Knee Jerk: The Origins of the Reflex Hammer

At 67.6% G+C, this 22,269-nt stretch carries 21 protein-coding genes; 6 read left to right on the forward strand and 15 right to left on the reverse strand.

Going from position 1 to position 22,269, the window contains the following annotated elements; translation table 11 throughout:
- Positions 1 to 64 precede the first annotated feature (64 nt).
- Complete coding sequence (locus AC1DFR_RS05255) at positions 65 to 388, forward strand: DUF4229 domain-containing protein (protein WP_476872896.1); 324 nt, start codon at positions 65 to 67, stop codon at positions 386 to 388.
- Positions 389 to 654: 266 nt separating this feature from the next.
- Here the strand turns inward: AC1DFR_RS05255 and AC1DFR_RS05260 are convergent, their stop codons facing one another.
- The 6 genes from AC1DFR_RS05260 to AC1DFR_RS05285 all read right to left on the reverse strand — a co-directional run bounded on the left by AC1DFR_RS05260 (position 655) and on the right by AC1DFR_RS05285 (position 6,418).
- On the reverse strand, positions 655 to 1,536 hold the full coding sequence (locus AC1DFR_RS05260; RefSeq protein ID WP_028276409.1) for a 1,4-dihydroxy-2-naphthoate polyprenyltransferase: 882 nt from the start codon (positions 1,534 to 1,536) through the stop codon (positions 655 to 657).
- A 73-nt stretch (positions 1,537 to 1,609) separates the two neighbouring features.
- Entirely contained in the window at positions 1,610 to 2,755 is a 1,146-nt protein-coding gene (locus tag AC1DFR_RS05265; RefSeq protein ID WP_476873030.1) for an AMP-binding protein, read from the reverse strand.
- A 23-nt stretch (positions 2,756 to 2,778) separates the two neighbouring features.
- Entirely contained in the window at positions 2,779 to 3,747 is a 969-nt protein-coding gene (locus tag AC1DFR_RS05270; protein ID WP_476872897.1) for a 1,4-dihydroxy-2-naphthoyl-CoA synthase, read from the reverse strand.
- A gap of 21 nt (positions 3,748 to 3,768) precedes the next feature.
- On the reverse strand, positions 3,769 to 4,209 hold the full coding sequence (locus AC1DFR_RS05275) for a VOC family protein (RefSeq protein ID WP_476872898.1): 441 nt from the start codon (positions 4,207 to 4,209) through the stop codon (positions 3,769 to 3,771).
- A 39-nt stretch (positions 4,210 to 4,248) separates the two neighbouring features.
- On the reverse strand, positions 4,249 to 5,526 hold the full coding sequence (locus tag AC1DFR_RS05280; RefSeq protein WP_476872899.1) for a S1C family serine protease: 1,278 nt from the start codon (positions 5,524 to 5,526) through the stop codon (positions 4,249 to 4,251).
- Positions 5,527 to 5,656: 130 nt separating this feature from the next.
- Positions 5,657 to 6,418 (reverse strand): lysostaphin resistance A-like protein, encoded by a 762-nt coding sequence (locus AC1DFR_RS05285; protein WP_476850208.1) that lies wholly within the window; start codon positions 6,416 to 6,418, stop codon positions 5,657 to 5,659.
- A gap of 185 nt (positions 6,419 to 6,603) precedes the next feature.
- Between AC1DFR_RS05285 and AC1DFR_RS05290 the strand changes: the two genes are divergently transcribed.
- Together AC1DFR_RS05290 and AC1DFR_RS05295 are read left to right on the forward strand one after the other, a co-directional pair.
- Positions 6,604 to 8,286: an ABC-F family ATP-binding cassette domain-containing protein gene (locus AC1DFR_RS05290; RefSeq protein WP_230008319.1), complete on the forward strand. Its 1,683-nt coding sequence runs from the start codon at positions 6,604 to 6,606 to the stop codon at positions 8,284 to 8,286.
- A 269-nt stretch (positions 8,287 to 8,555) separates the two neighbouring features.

As you probably already know, the popular phrase ‘knee-jerk reaction’ has its roots in medicine. Before the convenience of technology and diagnostic imaging, medical professionals often needed to ascertain what was happening internally by examining external clues. The stethoscope was one of the first tools developed to assist in this process, and the reflex hammer followed shortly after. Reflexes first came into the spotlight in the early 1800s, when research by Marshall Hall established that blinking, sneezing and vomiting were reflexes controlled by the human nervous system. Later, in 1875, two physicians, Heinrich Erb and Carl Friedrich Otto Westphal, published papers on the clinical utility of the muscle stretch reflex - specifically the patellar or “knee-jerk” reflex. These papers sparked widespread research, and smooth muscle reflexes became a vital part of neurological exams. As they incorporated this new field of study into their practices, many physicians used a tool that they already carried with them: a percussion hammer - a tool used to examine the chest. However, the design proved to be less than perfect in its new application, and other physicians found resourceful ways to incorporate entirely different tools. In the 1880's, William Gowers coined the phrase "myotatic reflex" for the knee-jerk reflex, and he recommended striking the patellar tendon with the rubber edge of the end of a stethoscope. Alluding to far more unorthodox methods, Bernhard Berliner is quoted as having said "it is not very elegant to percuss the knee or achilles tendon with a paper weight, the edge of a large electrode, the foot of a laboratory stand, a table lamp, or similar devices." Luckily for stethoscopes, table lamps, and patients' knees, the first official reflex hammer was designed in 1888 by neurologist John Madison Taylor. Taylor was working as the personal assistant to Silas Weir Mitchell at the Philadelphia Orthopedic Hospital and Infirmary for Nervous Disease, and his design featured the triangular rubber head that is frequently seen today. John Madison Taylor's reflex hammer was exhibited at the 1888 meeting of the Philadelphia Neurological Society. The minutes from the meeting described the invention as “a cone flattened on the opposite side, with apex and base carefully beveled or rounded, of about the thickness throughout of the human index finger. … The special feature of this hammer is that the shape of the striking surface is like the outer surface of the extended hand, palm downward, which is more often used in obtaining tendon jerk.” The Taylor hammer was subsequently praised and popularized by many of the founding fathers of American neurology, including Mitchell, who used it in his neurological assessments of Civil War veterans, and Charles Mills, who considered it “the best hammer for tapping the much-abused patellar ligament.” It was later incorporated into the original logo of the American Academy of Neurology.